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Selling UpmarketJuly 19, 2011 By: Meagan Drillinger Travel Agent
|Pimentel offers some plain talk about selling upmarket to clients.|
Helpful business tips from top suppliers and travel agents are among the things that Vacation.com’s 13th International Conference & Trade Show will be remembered for. Here, Travel Agent focuses on CEO of Azamara Club Cruises Larry Pimentel’s insights.
Pimentel kicked off the conference’s first breakfast general session by showing agents that they have the power to always sell upmarket. “This is the era of affluence and enrichment,” he told the audience of over 1,300 agents—who he referred to as “value interpreters”—and suppliers. “Your client will never remember the price of their vacation. They will remember the experience,” Pimentel said.
He pointed out that “the notion of luxury has evolved and “one size only fits one.” In today’s market, he added, it is important for travel agents to brand themselves to show that they know quality equals value. “We are living in a new reality with a new type of consumer—price no longer determines quality,” he said.
Pimentel listed out a few things that the travel agent ought to keep in mind about today’s affluent consumer when it comes to selling upmarket. First, today’s high-end consumer is independent. Second, affluence does not necessarily mean wealth: Affluence is a mindset, whereas hard cash equals wealth, and a wealthy consumer does not necessarily mean an affluent one. Third, the affluent traveler looks for a way of life when on vacation and finally, when a travel agent comes into contact with an affluent traveler who is also wealthy, they are presented with the perfect opportunity to sell travel experiences based on good value.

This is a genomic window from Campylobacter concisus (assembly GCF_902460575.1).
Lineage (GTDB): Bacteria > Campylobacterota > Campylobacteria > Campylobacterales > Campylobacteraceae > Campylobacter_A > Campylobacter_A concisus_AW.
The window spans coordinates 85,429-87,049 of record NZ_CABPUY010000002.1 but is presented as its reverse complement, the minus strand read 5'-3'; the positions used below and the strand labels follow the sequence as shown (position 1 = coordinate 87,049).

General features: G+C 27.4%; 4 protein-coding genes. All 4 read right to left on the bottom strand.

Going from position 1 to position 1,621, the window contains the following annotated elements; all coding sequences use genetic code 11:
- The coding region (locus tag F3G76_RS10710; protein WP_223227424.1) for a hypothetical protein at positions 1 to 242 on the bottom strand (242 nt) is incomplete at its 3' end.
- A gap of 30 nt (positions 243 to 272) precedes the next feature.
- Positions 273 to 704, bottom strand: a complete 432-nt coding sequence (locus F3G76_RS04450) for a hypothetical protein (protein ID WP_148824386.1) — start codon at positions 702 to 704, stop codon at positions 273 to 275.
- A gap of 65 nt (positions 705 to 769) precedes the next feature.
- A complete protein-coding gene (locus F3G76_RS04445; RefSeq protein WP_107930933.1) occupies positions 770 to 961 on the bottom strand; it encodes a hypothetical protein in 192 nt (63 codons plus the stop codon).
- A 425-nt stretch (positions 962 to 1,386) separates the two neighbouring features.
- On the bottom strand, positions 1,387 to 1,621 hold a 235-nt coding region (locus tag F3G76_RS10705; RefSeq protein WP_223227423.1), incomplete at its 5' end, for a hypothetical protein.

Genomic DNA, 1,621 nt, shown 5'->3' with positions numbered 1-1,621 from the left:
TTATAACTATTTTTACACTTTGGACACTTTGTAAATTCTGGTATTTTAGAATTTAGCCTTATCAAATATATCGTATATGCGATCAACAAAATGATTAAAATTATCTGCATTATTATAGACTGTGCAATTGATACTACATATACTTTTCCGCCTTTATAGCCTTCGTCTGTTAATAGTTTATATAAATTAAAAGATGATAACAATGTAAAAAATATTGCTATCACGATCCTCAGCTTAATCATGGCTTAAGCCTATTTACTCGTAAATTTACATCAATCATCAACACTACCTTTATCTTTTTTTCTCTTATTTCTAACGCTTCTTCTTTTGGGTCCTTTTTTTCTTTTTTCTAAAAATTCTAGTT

Pimentel unveiled his Affluent Traveler’s Bill of Rights as a way to help travel agents sell valuable experiences to their clients. According to Pimentel, each traveler is endowed with a certain set of inalienable rights:
1. The Right to Travel
2. The Right to Wellness and Well-Being
3. The Right to Unique Experiences
4. The Right to Unstructured Personal Experiences
5. The Right to Be Casual
6. The Right to Exemplary Service
7. The Right to Exemplary Cuisine
8. The Right to Quality and Value
In order to sell upmarket to clients, Pimentel said, agents must learn from certain lessons that have been taught in previous markets: First, a hyped-out experience leads to a tuned-out client, so don’t oversell a product. Second, use plain talk and do not mislead the client or misinterpret their intelligence. Third, always tell the truth—speak the language of your client and understand who he or she is and what types of experiences would appeal to them. Finally, never talk down to your client.
Since Pimentel’s specialty is affluent cruising, he shared with the group some of his observations on where the luxury cruise industry is going. According to him, concept large ships are the way of the future; small cruise ships of 200 passengers or less have become a thing of the past; and the cruise destinations are becoming just as important as the onboard experience.